Media coverage of the Old Course press release was paltry due to the Friday afternoon timing, the American holiday and the limited understanding of what the Old Course stands for within the architecture and history communities. Disappointingly, the SI Confidential passed even with Old Course observers Bamberger, Shipnuck and Van Sickle all in.
However, architect Tom Doak has been leading an early campaign to get the Old Course work reconsidered by the Links Trust, issuing letters to the American Society of Golf Course Architects, the European Institute of Golf Course Architects, the Society of Australian Golf Course Architects and the British and International Golf Greenkeepers Association.
I propose to make a petition to the Royal & Ancient Golf Club expressing that as a golf course architect, I feel that The Old Course is sacred ground, and that architectural changes should not be made to it unless necessary for the maintenance and health of the course. I would like to know from each of you individually, whether you are interested in participating in this movement, and whether your organizations might be interested in participating as well.
He received a reply from ASGCA president Bob Cupp who likened the Old Course changes to "redesigning Chartres" and said of the ground features under siege: "The historic significance of those forms is immense, something that should be preserved at all cost, even if it is some low scores."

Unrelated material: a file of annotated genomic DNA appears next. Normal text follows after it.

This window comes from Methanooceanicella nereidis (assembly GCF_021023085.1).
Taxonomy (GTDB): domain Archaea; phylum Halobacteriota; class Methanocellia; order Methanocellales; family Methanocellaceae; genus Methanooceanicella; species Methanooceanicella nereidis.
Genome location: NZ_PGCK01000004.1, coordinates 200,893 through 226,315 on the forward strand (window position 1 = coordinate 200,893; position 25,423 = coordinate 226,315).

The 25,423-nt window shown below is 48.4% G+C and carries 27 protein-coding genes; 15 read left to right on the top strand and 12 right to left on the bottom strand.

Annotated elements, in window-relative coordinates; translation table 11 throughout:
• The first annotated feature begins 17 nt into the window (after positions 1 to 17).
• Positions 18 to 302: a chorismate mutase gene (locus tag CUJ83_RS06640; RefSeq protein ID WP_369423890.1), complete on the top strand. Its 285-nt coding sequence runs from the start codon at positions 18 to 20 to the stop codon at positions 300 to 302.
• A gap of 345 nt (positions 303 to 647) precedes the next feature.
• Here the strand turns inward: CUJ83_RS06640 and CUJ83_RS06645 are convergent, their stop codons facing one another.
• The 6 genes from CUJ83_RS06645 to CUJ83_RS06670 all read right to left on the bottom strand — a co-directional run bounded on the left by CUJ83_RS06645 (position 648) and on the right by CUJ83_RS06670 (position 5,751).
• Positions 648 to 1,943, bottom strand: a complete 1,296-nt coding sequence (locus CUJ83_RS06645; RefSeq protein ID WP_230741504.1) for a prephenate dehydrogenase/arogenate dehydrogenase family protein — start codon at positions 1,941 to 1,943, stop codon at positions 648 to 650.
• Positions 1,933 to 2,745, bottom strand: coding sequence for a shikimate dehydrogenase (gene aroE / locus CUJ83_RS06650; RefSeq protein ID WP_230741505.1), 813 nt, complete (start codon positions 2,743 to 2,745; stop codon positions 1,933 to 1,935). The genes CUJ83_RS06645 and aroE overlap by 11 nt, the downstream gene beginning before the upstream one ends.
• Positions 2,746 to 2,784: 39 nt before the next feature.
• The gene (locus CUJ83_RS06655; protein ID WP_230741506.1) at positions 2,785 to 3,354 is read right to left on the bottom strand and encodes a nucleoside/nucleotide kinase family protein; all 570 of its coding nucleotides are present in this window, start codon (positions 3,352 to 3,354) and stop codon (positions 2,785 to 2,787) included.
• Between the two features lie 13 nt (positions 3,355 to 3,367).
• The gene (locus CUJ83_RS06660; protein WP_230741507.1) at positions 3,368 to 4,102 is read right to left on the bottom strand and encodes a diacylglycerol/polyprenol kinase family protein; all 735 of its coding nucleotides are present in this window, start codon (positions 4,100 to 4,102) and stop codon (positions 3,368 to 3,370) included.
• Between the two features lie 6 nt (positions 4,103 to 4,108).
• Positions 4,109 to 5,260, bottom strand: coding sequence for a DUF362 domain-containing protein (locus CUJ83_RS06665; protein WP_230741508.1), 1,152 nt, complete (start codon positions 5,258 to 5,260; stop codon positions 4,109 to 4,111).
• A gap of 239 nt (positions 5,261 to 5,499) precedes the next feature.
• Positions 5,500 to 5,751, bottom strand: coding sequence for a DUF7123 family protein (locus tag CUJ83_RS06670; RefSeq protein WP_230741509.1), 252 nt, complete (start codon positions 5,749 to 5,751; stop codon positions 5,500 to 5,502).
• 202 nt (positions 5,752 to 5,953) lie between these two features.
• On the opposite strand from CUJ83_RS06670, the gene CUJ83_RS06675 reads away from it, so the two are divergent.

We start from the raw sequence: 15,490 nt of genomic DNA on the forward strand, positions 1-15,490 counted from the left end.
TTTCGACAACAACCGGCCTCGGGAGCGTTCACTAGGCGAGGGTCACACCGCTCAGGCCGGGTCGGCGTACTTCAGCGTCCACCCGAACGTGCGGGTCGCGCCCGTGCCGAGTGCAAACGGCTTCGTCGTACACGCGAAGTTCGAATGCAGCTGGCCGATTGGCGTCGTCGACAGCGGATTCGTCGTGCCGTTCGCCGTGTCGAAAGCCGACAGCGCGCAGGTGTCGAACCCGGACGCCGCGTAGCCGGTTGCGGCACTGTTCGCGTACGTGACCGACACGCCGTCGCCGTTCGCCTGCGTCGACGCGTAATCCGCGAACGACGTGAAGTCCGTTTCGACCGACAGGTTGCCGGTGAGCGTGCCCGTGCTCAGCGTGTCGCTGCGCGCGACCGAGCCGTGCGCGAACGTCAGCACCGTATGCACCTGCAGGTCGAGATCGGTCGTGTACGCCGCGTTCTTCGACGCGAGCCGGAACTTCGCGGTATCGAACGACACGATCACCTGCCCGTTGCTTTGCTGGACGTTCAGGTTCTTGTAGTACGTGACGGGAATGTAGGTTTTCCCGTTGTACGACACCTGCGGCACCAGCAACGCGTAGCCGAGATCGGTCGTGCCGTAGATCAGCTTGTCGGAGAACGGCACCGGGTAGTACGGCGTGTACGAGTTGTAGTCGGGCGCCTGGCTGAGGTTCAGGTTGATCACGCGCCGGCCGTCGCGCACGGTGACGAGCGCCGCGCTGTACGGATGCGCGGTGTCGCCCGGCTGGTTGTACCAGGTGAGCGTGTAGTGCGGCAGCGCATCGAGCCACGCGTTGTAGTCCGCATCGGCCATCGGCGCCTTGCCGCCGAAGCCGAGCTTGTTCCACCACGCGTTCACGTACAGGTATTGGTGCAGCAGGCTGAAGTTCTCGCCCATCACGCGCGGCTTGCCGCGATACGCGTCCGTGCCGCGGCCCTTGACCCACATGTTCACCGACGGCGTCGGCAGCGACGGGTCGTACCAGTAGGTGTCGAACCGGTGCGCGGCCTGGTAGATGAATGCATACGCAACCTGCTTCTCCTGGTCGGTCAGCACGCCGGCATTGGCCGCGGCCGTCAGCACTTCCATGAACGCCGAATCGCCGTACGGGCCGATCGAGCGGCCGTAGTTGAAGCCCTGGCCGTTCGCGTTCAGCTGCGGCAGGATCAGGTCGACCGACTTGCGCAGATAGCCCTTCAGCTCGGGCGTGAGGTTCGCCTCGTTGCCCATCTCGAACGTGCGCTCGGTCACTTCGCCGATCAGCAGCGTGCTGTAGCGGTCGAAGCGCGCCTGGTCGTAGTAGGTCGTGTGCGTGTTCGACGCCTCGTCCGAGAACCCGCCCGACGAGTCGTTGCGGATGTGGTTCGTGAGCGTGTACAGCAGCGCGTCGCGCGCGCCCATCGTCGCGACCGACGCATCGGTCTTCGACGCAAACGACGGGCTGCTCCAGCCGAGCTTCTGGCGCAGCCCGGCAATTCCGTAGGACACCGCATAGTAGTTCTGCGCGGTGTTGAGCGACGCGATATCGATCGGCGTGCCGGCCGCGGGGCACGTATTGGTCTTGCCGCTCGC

And historian Mark Bourgeois posted this on his website:
On 23 November 2012 Peter Dawson and Martin Hawtree selected themselves as the first humans in recorded history to change St Andrews' 11th green ("Eden"). Dawson and Hawtree decided they will change eight holes, in all, on The Old Course. This site is dedicated to the previous generations of architects, greenkeepers, and R&A officials who preserved and protected the 11th green and other architectural features original to The Old Course.
Please email the Links Trust and request a delay in these changes.
**Architect Ian Andrew, a restoration expert and historian, has written to his ASGCA peers asking the organization to take a stand:
While I may not personally like what some architects choose to do with historical courses, I had never seen a proposal so egregious that I thought we as an organization needed to take a stand. Until now. The latest proposal for renovations to the Old Course in my opinion crosses that line. While I’d prefer they let well alone, it is not the entire proposal that compels me to write this letter. It is the desire to alter the contours of the land. Any change to the undulations or green contours shows a complete disregard for St. Andrew’s hallowed ground.
I’m not foolish enough to believe any course should be locked in time or not allowed to make change, but recommending changes to the ground contours and green contours of The Old Course is a travesty.
**Adam Lawrence sums up the "furious reaction" of architects in a Golf Course Architecture post.